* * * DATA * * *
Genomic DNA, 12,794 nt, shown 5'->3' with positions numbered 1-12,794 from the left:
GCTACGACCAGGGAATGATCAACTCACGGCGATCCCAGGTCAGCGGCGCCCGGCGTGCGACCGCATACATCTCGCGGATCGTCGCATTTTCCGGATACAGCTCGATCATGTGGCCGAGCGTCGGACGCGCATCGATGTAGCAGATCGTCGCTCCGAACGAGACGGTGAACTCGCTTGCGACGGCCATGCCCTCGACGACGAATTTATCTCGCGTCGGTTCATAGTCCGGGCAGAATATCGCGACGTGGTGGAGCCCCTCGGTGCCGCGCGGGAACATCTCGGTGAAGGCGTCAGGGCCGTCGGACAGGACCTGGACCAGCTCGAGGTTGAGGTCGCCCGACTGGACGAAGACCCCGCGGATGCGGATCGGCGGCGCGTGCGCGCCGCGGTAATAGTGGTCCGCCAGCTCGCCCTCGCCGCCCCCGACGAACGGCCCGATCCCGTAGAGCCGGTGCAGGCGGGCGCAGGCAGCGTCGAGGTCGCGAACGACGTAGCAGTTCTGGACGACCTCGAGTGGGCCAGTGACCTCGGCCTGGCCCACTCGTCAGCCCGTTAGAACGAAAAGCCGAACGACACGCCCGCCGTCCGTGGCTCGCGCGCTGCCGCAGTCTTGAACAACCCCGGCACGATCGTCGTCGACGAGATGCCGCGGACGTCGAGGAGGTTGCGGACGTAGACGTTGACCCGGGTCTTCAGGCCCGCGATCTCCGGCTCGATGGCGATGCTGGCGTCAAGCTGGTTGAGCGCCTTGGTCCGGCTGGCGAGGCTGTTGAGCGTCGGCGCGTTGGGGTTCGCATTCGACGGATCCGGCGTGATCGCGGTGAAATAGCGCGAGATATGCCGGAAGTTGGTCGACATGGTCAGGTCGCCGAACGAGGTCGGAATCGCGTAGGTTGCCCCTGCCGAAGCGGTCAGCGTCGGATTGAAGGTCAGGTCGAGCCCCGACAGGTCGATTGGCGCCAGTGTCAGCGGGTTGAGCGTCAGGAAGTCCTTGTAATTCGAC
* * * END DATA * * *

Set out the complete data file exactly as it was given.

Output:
Genomic DNA, 12,794 nt, shown 5'->3' with positions numbered 1-12,794 from the left:
GCTACGACCAGGGAATGATCAACTCACGGCGATCCCAGGTCAGCGGCGCCCGGCGTGCGACCGCATACATCTCGCGGATCGTCGCATTTTCCGGATACAGCTCGATCATGTGGCCGAGCGTCGGACGCGCATCGATGTAGCAGATCGTCGCTCCGAACGAGACGGTGAACTCGCTTGCGACGGCCATGCCCTCGACGACGAATTTATCTCGCGTCGGTTCATAGTCCGGGCAGAATATCGCGACGTGGTGGAGCCCCTCGGTGCCGCGCGGGAACATCTCGGTGAAGGCGTCAGGGCCGTCGGACAGGACCTGGACCAGCTCGAGGTTGAGGTCGCCCGACTGGACGAAGACCCCGCGGATGCGGATCGGCGGCGCGTGCGCGCCGCGGTAATAGTGGTCCGCCAGCTCGCCCTCGCCGCCCCCGACGAACGGCCCGATCCCGTAGAGCCGGTGCAGGCGGGCGCAGGCAGCGTCGAGGTCGCGAACGACGTAGCAGTTCTGGACGACCTCGAGTGGGCCAGTGACCTCGGCCTGGCCCACTCGTCAGCCCGTTAGAACGAAAAGCCGAACGACACGCCCGCCGTCCGTGGCTCGCGCGCTGCCGCAGTCTTGAACAACCCCGGCACGATCGTCGTCGACGAGATGCCGCGGACGTCGAGGAGGTTGCGGACGTAGACGTTGACCCGGGTCTTCAGGCCCGCGATCTCCGGCTCGATGGCGATGCTGGCGTCAAGCTGGTTGAGCGCCTTGGTCCGGCTGGCGAGGCTGTTGAGCGTCGGCGCGTTGGGGTTCGCATTCGACGGATCCGGCGTGATCGCGGTGAAATAGCGCGAGATATGCCGGAAGTTGGTCGACATGGTCAGGTCGCCGAACGAGGTCGGAATCGCGTAGGTTGCCCCTGCCGAAGCGGTCAGCGTCGGATTGAAGGTCAGGTCGAGCCCCGACAGGTCGATTGGCGCCAGTGTCAGCGGGTTGAGCGTCAGGAAGTCCTTGTAATTCGAC